All airline passengers are now checked against watch lists, Homeland Security says
For all the protest and controversy that arose during Thanksgiving weekend over enhanced pat-down searches and full-body image scans at airports, the Homeland Security Department is celebrating the addition of a security measure that did not draw public outcry.
The department announced last week that 100% of passengers flying within or bound for the U.S. are now checked against government watch lists that are updated regularly based on the latest intelligence. The measure was recommended in 2004 by the National Commission on Terrorist Attacks Upon the United States, also known as the 9/11 commission.
Under the Secure Flight initiative, all airlines flying in the U.S. must collect the full name, date of birth and gender of every passenger so the government can check them against watch lists before the passengers can board a plane.
Domestic carriers were required to comply by Nov. 1, and they all did so by June, according to the Transportation Security Administration. And international airlines, whose deadline is Dec. 31, all complied by Nov. 30, the agency said.
Despite some airline industry experts’ fears that the requirement would lead to delays and headaches at the nation’s airports, the TSA said it has so far improved airline security, including on Thanksgiving weekend, without creating any problems.
“The entire process throughout the holiday weekend was smooth, with minimal waits across the country,” TSA spokesman Nico Melendez said.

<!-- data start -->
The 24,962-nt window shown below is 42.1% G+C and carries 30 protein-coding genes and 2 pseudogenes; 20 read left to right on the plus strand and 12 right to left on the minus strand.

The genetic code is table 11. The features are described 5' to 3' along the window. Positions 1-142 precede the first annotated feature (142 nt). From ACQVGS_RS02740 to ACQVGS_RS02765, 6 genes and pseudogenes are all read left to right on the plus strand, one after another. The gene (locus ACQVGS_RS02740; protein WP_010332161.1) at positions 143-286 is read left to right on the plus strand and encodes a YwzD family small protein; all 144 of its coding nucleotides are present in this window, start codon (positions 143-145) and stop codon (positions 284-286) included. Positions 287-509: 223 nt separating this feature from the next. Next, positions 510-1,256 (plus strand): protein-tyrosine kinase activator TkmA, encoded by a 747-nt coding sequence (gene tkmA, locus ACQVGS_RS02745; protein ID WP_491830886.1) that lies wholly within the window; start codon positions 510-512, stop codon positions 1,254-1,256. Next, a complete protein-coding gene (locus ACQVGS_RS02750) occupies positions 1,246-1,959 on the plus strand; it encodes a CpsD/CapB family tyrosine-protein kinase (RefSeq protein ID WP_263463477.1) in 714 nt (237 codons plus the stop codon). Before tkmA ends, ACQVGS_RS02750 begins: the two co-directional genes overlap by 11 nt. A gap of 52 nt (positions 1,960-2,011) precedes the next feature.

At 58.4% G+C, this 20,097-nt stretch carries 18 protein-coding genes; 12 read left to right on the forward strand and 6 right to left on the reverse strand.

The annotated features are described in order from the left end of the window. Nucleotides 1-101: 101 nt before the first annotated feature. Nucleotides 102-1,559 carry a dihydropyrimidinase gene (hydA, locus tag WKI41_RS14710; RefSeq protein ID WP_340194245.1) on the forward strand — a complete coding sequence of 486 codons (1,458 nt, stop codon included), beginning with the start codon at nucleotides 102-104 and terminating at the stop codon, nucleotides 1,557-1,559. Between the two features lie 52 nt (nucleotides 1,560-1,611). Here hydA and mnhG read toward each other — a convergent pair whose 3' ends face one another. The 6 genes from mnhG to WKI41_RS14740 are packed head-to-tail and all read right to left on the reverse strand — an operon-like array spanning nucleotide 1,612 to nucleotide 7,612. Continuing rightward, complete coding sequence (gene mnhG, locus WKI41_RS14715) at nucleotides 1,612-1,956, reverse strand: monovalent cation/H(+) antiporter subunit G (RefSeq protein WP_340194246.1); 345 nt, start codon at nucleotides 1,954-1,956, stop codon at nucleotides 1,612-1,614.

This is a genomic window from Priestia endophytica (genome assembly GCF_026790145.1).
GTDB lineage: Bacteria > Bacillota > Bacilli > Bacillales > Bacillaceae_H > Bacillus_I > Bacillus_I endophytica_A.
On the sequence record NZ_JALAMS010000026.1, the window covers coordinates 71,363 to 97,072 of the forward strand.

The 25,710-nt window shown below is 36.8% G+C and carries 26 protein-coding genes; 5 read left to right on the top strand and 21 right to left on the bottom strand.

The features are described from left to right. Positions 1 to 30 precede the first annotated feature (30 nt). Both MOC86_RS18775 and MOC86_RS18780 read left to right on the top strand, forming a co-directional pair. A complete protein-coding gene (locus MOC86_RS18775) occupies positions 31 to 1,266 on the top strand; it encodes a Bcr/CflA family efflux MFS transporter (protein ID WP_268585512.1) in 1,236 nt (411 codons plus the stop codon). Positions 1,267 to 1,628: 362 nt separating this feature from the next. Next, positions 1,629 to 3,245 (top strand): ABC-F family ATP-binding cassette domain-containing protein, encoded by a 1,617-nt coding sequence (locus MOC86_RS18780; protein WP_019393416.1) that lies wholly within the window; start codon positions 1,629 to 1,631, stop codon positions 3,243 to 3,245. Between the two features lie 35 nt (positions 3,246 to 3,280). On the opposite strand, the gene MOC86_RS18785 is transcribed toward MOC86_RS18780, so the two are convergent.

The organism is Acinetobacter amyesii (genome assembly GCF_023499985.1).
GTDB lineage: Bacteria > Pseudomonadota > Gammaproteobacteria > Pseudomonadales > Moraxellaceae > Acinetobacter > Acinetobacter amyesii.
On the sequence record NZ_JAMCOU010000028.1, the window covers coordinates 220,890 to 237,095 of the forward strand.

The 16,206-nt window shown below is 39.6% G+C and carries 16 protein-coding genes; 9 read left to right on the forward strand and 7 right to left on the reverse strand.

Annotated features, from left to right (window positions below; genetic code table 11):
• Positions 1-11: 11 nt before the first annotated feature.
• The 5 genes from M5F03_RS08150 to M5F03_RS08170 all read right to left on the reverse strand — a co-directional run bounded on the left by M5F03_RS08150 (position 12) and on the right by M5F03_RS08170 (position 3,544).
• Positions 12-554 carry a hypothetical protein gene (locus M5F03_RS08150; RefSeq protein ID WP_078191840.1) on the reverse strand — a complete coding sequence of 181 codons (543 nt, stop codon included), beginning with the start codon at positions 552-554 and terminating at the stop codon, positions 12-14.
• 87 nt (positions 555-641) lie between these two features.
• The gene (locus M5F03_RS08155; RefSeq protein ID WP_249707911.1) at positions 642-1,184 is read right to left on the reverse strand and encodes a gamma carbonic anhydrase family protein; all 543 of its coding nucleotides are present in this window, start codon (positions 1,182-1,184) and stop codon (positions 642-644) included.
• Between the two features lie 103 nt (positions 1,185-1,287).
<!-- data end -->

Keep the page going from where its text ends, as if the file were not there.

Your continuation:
He said Secure Flight is “a key component” of the TSA’s efforts to keep airline passengers safer, along with enhanced pat-down searches and increased use of full-body image scanners.
• Fliers are still budget-conscious
For airlines, the annual Zagat survey of airline passengers acts as a barometer on the attitude of the flying public.
This year, the survey of 8,000 passengers showed that — to no one’s surprise — people continue to be careful about spending when booking a flight and when taking a trip.
For example, when asked to select the factors most important in choosing a flight, 55% of the passengers surveyed said ticket price. That was down from 61% last year but up from 47% in 2007, before the recession took hold.
Airline passengers continue to do what they can to avoid new airline fees for checked luggage. Nearly half (45%) said they try to book with airlines that don’t charge for checked luggage, and 42% said they use frequent flier rewards to get the fees waived, according to the survey.
And clearly, the best way to spend less on flying is not to fly. Of those surveyed, 30% said they are flying less than they did before the nation’s economic tailspin began, and only 9% said they are flying more. The other 61% said they are traveling by air as often as they did before the recession.
• Counting the calories in airplane food
For fliers who worry about their waistlines as well as their bottom lines, a public health advocate is weighing in on the nutrition of airline food.
Charles Stuart Platkin, editor of DietDetective.com and a professor at the CUNY School of Public Health at Hunter College, has rated the snacks and meals offered at the nation’s largest airlines.
United Airlines ranked highest on Platkin’s list. He praised the airline’s turkey sandwiches, chicken Caesar salads, fruit trays and yogurt parfait.
Platkin gave US Airways his lowest ratings, saying its French toast sandwich breakfast box is “very high in calories and offers little in terms of nutrition.”
US Airways took exception to Platkin’s criticism. Said airline spokesman Derek Hanna: “We work closely with our caterer to ensure that the food and snack items we serve to our customers are fresh, high quality and healthy.”